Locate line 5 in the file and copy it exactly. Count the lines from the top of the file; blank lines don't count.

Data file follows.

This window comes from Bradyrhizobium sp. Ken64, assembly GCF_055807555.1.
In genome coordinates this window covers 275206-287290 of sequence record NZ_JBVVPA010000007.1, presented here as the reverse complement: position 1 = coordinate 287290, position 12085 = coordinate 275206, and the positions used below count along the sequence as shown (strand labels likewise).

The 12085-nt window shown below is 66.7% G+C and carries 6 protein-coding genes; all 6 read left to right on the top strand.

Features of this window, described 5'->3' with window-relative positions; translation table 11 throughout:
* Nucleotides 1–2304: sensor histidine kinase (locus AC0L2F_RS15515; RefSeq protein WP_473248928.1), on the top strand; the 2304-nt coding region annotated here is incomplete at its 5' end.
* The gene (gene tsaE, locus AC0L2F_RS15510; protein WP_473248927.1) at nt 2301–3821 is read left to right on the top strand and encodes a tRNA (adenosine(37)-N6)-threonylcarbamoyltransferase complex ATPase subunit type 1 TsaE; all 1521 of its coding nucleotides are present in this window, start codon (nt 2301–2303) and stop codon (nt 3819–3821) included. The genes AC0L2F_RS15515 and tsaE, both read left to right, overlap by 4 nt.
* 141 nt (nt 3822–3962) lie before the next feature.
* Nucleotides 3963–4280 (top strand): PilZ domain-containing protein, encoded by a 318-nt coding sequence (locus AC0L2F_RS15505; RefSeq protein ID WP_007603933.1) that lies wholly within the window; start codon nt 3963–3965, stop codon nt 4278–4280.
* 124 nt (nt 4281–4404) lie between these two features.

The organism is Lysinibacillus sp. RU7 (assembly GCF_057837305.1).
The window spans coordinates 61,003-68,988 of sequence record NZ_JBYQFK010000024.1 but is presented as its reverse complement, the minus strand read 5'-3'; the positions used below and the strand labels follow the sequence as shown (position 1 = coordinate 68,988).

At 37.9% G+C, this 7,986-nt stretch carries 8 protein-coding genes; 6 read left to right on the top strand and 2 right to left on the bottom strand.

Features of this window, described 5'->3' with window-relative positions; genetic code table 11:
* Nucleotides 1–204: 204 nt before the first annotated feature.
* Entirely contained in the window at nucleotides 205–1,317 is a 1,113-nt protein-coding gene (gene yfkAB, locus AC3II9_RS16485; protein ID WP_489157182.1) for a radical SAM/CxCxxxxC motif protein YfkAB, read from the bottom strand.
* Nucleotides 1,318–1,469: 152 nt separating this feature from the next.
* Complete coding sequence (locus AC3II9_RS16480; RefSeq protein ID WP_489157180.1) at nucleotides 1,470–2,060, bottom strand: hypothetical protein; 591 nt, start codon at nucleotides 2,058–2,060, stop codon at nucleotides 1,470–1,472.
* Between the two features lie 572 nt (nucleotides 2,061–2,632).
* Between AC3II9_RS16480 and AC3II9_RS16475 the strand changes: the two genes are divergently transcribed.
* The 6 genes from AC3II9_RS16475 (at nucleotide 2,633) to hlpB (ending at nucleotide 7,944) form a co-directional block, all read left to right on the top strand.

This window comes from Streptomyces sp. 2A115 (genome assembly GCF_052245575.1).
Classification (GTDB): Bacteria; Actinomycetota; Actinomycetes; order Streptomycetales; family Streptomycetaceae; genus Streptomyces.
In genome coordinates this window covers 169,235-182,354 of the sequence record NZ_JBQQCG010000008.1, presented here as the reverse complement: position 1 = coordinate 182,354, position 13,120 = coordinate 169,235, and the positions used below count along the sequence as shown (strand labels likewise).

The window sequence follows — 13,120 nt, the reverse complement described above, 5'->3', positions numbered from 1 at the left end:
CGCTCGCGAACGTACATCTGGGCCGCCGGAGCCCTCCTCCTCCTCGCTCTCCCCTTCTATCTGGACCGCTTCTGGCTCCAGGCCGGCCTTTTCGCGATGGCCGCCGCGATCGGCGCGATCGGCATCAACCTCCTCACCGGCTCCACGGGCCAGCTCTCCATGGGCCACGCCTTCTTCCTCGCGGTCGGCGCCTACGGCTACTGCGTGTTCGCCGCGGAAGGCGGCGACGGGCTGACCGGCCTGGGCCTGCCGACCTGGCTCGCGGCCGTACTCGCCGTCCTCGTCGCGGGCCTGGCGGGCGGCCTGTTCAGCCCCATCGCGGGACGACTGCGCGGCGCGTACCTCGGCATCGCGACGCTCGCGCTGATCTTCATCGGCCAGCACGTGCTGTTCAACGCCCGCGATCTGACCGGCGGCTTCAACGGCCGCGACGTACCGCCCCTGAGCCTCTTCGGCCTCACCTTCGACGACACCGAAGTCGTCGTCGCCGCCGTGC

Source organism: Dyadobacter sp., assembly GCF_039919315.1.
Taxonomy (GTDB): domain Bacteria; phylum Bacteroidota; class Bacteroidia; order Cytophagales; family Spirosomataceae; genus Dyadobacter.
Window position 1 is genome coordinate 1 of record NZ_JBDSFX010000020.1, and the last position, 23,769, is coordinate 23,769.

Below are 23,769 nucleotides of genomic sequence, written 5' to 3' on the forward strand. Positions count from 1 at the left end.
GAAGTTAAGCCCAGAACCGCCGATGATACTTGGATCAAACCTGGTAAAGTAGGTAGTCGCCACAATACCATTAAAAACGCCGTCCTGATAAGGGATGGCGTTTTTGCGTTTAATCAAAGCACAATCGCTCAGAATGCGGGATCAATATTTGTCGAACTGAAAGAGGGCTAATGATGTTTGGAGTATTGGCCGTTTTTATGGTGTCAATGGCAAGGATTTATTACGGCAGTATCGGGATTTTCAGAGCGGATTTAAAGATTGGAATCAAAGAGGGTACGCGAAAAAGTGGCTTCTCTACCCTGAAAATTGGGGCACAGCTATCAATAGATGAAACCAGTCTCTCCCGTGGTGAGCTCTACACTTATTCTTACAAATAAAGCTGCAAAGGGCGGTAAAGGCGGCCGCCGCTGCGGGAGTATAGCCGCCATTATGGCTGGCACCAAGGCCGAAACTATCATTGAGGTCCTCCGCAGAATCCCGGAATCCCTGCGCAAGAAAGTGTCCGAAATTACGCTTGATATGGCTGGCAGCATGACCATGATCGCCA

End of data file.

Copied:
* Nucleotides 1–2304: sensor histidine kinase (locus AC0L2F_RS15515; RefSeq protein WP_473248928.1), on the top strand; the 2304-nt coding region annotated here is incomplete at its 5' end.